Why Do My Hips Hurt After Deadlifts? (5 Things You Should Know)

Who’s wondered, “Why Do My Hips Hurt After Deadlifts?”

Deadlifts are a fantastic exercise in terms of building size and strength.

However, they don’t feel so great if you experience hip pain after you’ve performed them.

In fact, this may cause you to avoid doing deadlifts altogether, and can even impact on many other exercises.

So, I’d like to explain why your hips hurt after deadlifts and what you can do about it.

Why Do My Hips Hurt After Deadlifts?

There are a number of reasons that your hips hurt after deadlifts. Firstly, you may not be using your glutes efficiently, which means that your hamstrings will have to bear the brunt of the exercise. If you continue to deadlift in this manner over a period of time this can cause irritation of the femoral head, which can lead to femoral anterior glide syndrome. Your hip pain can also be caused by tight or weak hip flexors. Additionally, you could be raising one hip before the other every time you deadlift.

1. You’re Not Using Your Glutes Efficiently During Deadlifts

A Woman and a Man in the Gym Performing Deadlifts

One of the main reasons your hips hurt after deadlifts will be down to poor technique.

More specifically that you’re not using your glutes efficiently enough during the lift.

I have always stated that deadlifts are a leg exercise, as opposed to a back exercise.

Therefore, you should mainly be using your glutes and hamstrings to get the weight off the floor.

However, there is a tendency to pull with the arms whenever you deadlift.

Firstly, this makes it harder to lift heavy loads.

Your glutes happen to be the largest and strongest muscle in the body. 

So, it makes perfect sense that you should be using the glutes to lift potentially the heaviest weight you’ll have on a barbell.

Once you start pulling with the arms you have literally turned the exercise into some type of hybrid rowing movement.

Plus, this will also put an incredible strain on your lower back.

Furthermore, if you’re not using your glutes effectively then your hamstrings will generally overcompensate.

If you continue to deadlift in this manner it’s likely that you’ll cause an irritation of the femoral head.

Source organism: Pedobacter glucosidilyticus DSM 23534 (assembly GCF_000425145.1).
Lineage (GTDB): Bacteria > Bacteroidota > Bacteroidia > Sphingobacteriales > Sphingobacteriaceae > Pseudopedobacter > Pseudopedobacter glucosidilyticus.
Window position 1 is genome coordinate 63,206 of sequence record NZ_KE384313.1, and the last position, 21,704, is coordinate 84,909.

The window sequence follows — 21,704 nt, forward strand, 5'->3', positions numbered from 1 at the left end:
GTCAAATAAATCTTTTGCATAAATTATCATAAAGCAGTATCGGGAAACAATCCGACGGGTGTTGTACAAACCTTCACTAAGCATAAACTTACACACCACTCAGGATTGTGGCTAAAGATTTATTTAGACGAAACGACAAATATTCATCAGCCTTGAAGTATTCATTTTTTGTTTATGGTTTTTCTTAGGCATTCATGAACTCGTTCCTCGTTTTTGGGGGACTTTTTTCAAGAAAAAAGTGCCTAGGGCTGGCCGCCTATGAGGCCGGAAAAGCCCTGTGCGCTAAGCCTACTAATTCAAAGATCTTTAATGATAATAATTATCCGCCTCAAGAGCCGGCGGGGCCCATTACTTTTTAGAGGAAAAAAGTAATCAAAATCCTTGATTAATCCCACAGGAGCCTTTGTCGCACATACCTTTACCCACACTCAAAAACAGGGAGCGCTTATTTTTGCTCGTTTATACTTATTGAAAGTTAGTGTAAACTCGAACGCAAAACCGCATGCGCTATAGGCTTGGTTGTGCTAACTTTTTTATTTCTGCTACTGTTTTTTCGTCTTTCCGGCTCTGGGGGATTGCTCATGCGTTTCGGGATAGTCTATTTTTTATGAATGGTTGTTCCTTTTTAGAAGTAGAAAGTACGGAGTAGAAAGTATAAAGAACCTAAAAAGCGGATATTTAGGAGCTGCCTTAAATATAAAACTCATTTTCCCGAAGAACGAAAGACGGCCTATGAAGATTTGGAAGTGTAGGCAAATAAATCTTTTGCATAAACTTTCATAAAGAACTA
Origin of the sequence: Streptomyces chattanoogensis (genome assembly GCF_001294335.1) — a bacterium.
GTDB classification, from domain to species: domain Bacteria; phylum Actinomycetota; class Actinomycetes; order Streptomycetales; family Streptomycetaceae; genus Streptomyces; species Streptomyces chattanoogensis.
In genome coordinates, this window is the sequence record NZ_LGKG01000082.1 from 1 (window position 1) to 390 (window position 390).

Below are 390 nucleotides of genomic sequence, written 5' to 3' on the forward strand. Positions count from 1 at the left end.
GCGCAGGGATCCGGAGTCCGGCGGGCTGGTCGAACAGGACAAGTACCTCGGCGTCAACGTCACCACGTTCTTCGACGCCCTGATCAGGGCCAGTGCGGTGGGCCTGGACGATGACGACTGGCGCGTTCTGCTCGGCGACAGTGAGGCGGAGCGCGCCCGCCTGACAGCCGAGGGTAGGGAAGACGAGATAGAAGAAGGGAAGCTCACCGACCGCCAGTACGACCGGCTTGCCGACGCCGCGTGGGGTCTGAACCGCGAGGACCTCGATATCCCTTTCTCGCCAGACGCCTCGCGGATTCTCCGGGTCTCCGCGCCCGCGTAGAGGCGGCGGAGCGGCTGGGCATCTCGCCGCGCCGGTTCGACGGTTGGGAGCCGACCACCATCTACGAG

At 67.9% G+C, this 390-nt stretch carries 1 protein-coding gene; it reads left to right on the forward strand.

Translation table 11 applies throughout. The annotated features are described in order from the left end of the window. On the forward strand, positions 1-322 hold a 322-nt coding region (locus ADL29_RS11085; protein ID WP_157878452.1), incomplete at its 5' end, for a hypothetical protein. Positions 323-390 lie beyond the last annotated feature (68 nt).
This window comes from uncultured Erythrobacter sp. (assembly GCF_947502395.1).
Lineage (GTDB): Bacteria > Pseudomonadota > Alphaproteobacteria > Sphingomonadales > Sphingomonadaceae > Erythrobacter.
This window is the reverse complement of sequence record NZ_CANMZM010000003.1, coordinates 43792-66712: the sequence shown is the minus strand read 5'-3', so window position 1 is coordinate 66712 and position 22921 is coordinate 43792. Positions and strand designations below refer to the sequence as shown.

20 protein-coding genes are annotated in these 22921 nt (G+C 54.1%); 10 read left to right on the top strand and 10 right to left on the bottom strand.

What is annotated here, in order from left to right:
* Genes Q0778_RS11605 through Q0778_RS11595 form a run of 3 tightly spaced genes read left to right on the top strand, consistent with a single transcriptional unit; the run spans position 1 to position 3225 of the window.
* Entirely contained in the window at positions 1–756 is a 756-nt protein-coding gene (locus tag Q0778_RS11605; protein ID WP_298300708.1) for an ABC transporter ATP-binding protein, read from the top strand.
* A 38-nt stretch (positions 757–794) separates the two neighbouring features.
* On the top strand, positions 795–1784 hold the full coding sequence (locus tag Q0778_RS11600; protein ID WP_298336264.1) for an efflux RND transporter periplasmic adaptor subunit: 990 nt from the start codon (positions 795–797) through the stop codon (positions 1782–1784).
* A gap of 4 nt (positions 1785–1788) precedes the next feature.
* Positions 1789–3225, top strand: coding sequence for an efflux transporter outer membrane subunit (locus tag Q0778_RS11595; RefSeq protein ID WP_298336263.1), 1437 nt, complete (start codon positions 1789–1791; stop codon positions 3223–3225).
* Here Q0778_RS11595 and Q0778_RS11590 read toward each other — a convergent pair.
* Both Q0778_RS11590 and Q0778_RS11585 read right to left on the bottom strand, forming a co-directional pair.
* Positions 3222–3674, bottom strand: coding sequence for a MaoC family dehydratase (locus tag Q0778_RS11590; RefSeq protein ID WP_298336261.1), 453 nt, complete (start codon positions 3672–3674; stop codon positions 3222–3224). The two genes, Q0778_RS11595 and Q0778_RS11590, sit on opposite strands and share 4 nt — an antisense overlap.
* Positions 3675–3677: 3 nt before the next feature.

2. You Have Femoral Anterior Glide Syndrome

So, I’ve just mentioned the femoral head.

This is the highest part of the thigh bone, which also happens to be connected to the pelvis and the hip joint.

So, if you aren’t using the glutes properly during deadlifts, as I say, the pressure falls onto the hamstrings.

And this in turn causes irritation of the femoral head.

Over a prolonged period of time this can eventually cause femoral anterior glide syndrome.

This is a syndrome that will impair movement of the anterior hip, or basically the front of the hip.

Femoral anterior glide syndrome is typically aggravated by either hip flexion and extension.

The deadlift is of course a hip-hinge movement, which requires hip flexion and extension.

Therefore, if you do have femoral anterior glide syndrome you’ll immediately feel hip pain whenever you deadlift.

Stretching the Hip Capsule – Fixing Femoral Anterior Glide 

3. You Have Tight/Weak Hip Flexors

Hip pain during or after deadlifts can also be caused by tight or weak hip flexors.

The hip flexors are a group of muscles that are located at the top of your thigh.

They play a huge role in the vast majority of lower body movements.

In fact, even stepping out of the gym for a moment, the hip flexors are involved in many everyday activities.

Your hip flexors allow you to walk, bend, kick, and swivel at the hips.

They are an extremely small group of muscles in the lower body, but the knock-on effect they have on your overall health is massive.